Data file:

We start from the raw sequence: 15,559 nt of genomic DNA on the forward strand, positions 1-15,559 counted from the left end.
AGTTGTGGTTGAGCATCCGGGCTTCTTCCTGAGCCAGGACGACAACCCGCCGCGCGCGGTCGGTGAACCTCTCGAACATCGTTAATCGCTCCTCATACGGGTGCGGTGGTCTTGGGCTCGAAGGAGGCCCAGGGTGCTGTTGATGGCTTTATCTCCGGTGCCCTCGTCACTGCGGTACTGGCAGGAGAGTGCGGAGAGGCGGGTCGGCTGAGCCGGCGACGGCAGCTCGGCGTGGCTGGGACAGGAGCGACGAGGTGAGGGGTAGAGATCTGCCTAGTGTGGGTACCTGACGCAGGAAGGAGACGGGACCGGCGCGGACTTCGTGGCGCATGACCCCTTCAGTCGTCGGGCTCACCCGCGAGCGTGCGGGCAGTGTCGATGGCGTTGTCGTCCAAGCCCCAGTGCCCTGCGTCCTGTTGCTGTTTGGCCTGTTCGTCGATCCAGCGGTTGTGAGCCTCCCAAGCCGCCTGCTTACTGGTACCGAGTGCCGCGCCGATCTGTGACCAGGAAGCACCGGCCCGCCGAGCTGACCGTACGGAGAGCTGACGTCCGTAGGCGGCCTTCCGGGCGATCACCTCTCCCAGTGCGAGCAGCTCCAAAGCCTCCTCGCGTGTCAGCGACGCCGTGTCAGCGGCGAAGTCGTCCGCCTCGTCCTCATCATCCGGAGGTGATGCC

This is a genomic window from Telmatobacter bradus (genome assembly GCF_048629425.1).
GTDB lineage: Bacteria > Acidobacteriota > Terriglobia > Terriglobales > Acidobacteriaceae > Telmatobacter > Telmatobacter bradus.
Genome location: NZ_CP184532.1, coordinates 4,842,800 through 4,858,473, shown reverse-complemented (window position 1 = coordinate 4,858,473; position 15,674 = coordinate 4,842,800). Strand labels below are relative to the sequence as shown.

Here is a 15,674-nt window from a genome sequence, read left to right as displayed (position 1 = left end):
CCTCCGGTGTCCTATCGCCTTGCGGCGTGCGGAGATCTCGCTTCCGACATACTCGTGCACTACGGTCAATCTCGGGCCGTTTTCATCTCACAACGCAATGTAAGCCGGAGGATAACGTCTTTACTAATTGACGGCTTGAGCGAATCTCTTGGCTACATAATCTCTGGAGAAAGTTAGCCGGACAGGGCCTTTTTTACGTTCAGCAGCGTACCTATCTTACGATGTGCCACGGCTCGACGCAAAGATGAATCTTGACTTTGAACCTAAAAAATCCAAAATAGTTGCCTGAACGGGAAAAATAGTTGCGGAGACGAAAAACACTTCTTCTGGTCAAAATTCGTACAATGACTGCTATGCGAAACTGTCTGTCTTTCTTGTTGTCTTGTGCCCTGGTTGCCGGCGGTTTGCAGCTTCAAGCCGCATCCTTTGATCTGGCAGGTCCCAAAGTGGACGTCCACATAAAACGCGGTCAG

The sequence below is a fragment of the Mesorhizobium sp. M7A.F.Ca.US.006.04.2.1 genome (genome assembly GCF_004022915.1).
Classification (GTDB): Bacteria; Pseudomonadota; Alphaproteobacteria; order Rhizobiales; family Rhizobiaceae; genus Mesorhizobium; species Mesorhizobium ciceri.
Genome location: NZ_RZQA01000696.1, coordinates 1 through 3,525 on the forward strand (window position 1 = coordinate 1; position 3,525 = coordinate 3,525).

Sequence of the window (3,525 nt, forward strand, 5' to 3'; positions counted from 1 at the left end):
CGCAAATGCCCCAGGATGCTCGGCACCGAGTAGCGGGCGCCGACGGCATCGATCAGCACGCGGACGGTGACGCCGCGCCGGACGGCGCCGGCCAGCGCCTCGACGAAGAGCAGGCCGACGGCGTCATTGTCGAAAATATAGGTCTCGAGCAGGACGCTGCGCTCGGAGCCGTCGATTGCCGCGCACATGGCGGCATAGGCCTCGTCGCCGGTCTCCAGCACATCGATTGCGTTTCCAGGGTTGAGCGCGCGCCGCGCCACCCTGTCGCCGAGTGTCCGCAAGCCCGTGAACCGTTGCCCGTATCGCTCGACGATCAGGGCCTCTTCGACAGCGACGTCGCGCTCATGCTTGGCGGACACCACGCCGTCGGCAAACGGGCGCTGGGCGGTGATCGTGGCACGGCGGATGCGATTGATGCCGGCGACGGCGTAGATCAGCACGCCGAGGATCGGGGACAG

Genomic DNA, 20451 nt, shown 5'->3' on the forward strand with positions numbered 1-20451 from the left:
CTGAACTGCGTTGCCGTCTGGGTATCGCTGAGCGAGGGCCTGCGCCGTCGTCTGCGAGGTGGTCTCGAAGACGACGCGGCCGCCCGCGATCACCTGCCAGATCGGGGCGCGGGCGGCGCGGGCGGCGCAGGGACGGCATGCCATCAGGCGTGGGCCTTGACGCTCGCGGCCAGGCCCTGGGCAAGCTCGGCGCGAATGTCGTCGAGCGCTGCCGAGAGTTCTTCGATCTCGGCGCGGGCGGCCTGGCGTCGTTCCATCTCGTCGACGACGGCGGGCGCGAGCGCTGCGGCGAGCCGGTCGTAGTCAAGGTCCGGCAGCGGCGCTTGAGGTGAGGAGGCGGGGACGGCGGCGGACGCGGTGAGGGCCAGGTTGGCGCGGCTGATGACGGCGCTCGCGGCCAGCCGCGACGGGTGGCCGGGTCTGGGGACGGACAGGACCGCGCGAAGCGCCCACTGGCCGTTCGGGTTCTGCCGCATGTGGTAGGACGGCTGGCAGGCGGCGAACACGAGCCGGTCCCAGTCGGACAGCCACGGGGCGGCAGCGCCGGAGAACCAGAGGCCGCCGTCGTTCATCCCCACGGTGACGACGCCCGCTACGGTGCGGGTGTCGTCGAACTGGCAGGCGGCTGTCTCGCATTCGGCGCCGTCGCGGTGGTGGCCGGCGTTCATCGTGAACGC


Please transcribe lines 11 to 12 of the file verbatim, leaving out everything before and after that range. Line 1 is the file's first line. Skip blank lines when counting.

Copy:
Sequence of the window (3,525 nt, forward strand, 5' to 3'; positions counted from 1 at the left end):
CGCAAATGCCCCAGGATGCTCGGCACCGAGTAGCGGGCGCCGACGGCATCGATCAGCACGCGGACGGTGACGCCGCGCCGGACGGCGCCGGCCAGCGCCTCGACGAAGAGCAGGCCGACGGCGTCATTGTCGAAAATATAGGTCTCGAGCAGGACGCTGCGCTCGGAGCCGTCGATTGCCGCGCACATGGCGGCATAGGCCTCGTCGCCGGTCTCCAGCACATCGATTGCGTTTCCAGGGTTGAGCGCGCGCCGCGCCACCCTGTCGCCGAGTGTCCGCAAGCCCGTGAACCGTTGCCCGTATCGCTCGACGATCAGGGCCTCTTCGACAGCGACGTCGCGCTCATGCTTGGCGGACACCACGCCGTCGGCAAACGGGCGCTGGGCGGTGATCGTGGCACGGCGGATGCGATTGATGCCGGCGACGGCGTAGATCAGCACGCCGAGGATCGGGGACAG